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What are the reasons for abnormally long simulation time?

asked 2019-07-23 04:17:03 -0600

Rocky Lin's avatar

updated 2019-07-23 17:22:55 -0600

Dear all,

I'm modelling a project with two buildings totaling 378000 m2 of GFA. The total zones are 1288 and total building surfaces are 3496.

After exporting the geometry from Design Builder, I did a trial run with IdealLoadAirSystem, which took around one hour.

After further adding HVAC systems (mainly VAV and PAU+FCU), the simulation time could take up to 22hrs, which is abnormally long. There are exhaustive severe error messages for zones like below:

CheckWarmupConvergence: Loads Initialization, Zone="XXXXX" did not converge after 25 warmup days.

Can anyone kindly suggest the possible reasons for the errors and long simulation time?



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answered 2019-07-23 14:51:28 -0600

You mention you have two buildings. Split it into two different models.

378000 m2 is enormous, and if built they would be the 5th and 6th largest buildings in the world if the two buildings are of equal size. Energyplus just isn't going to be fast if it has to run convergence on HVAC systems across 1288 zones and 3496 surfaces. Ideal loads is faster because it doesn't have to resolve the operation of the plant equipment; it meets the zone loads exactly.

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answered 2019-07-23 12:28:05 -0600

updated 2019-07-23 12:29:59 -0600

The number of zones that you have may be the culprit. You can try setting you numberOfTimestepsPerHour to 1 to try and reduce the simulation time.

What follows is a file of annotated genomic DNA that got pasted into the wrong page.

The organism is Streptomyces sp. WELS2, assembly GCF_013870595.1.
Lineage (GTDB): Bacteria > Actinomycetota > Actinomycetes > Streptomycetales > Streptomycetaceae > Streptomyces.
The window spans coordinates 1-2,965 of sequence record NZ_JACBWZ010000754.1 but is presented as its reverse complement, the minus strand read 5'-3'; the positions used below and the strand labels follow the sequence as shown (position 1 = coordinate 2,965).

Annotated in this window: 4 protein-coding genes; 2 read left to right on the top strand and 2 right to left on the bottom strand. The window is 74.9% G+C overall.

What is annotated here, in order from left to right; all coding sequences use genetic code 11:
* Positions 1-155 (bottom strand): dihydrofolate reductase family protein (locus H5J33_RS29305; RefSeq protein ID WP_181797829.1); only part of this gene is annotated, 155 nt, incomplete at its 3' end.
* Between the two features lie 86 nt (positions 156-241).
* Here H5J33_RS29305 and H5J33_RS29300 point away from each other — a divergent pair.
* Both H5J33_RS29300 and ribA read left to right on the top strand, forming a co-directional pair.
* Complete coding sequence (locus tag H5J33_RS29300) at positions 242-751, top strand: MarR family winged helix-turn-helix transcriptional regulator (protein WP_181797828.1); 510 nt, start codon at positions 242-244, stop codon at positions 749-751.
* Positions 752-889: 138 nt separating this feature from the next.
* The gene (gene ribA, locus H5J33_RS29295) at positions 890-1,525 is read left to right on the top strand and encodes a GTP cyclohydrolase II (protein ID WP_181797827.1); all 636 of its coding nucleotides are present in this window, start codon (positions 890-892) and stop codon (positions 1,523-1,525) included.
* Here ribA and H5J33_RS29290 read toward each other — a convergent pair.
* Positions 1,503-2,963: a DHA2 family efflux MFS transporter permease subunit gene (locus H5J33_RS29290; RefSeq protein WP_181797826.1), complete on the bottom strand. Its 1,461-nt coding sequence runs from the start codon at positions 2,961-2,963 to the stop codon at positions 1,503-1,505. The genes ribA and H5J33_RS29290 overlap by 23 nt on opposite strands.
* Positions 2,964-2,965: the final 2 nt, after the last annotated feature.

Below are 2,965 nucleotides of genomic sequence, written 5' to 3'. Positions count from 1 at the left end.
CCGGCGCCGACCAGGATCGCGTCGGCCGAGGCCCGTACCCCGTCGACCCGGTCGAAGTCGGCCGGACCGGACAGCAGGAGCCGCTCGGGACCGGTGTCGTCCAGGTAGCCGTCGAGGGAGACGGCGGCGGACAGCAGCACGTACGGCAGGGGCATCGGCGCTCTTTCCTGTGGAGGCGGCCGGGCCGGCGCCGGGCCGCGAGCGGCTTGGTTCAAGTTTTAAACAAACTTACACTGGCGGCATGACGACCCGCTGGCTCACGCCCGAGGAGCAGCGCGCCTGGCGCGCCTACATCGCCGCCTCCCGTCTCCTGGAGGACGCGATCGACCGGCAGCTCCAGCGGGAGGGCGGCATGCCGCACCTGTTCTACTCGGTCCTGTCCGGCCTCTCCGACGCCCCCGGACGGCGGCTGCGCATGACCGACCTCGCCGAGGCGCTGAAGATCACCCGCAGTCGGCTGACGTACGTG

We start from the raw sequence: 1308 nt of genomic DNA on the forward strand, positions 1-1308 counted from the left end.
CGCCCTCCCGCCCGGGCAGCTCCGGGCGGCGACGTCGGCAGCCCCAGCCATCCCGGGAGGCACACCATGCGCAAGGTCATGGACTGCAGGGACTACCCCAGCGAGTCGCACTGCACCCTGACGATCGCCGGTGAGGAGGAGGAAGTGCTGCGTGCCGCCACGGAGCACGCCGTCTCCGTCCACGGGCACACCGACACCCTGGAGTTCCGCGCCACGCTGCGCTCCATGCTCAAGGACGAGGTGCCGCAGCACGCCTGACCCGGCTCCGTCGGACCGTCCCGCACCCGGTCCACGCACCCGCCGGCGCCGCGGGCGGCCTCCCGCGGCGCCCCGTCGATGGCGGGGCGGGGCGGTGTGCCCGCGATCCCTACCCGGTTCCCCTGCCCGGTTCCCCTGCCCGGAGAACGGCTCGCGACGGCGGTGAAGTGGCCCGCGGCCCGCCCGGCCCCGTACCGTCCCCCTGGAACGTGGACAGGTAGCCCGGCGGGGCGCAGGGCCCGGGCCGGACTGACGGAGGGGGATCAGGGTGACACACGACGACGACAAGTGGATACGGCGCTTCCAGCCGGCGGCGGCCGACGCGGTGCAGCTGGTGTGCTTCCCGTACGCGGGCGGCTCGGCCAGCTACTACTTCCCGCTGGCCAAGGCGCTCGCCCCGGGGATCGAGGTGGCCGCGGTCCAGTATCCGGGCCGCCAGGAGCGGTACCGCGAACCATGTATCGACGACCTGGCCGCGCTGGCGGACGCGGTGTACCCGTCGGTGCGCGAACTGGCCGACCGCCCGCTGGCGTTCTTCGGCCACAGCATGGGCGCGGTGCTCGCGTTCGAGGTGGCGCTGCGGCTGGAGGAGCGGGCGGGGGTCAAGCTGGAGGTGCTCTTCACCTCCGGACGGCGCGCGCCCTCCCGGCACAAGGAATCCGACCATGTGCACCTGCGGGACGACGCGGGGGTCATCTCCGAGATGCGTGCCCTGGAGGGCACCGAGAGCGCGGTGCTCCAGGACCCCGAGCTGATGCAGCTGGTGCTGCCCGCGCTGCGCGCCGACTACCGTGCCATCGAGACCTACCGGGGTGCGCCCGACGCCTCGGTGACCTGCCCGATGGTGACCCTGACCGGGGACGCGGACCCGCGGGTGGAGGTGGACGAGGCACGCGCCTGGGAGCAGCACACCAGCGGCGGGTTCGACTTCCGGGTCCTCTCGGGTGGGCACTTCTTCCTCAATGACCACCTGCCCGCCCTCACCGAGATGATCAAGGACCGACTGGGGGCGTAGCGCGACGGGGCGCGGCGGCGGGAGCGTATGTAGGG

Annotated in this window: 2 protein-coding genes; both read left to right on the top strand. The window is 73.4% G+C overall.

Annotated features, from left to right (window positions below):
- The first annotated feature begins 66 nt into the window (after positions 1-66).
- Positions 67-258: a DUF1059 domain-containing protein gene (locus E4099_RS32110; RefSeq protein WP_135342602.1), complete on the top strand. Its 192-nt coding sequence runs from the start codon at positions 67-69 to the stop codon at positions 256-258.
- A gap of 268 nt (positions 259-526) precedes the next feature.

Also, as for the warmupconvergence error, it can be either you have really complex constructions or you have errors in your geometry. Each zone normally has at least 6 surfaces, but currently, you have an average of 2.7 surfaces per zone. I would argue that the export from DesignBuilder failed.

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numberOfTimestepsPerHour will reduce simulation time, but also reduce simulation accuracy. Generally should go beyond 20 min timesteps.

mdahlhausen's avatar mdahlhausen  ( 2019-07-23 14:45:17 -0600 )edit

Thanks so much for both of your advice. However for this case the two buildings are served by the same central cooling plant, making it difficult to separate into two. And the 22hr runtime is already the trial result of timestep=1... Is there any way to further investigate which zones or other possible factors that are lagging the simulation? On the other hand, is there any further way to reduce the runtime during diagnostic runs?

Rocky Lin's avatar Rocky Lin  ( 2019-07-29 22:31:08 -0600 )edit

answered 2019-12-02 04:58:55 -0600

jadinandrews's avatar

You definitely have a very large amount of zones. What I have done, which is also the recommendation in the manual, is to reduce the number of zones. If an office block for example has 22 cubicles, rather have just one zone for the whole office block, than try to simulate each individual cubicle. In some cases it is best to have a single zone per floor in a multi storey building and to approximate loads and occupancies across that.

Another thing you could try is to not simulate an entire year in one go, but to set up multiple simulations for different months. You could potentially speed up simulations by a factor of 12 if you simulate one month at a time.

I am honestly surprised that your simulation even completes at all with that many severe errors.

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Asked: 2019-07-23 04:17:03 -0600

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Last updated: Jul 23 '19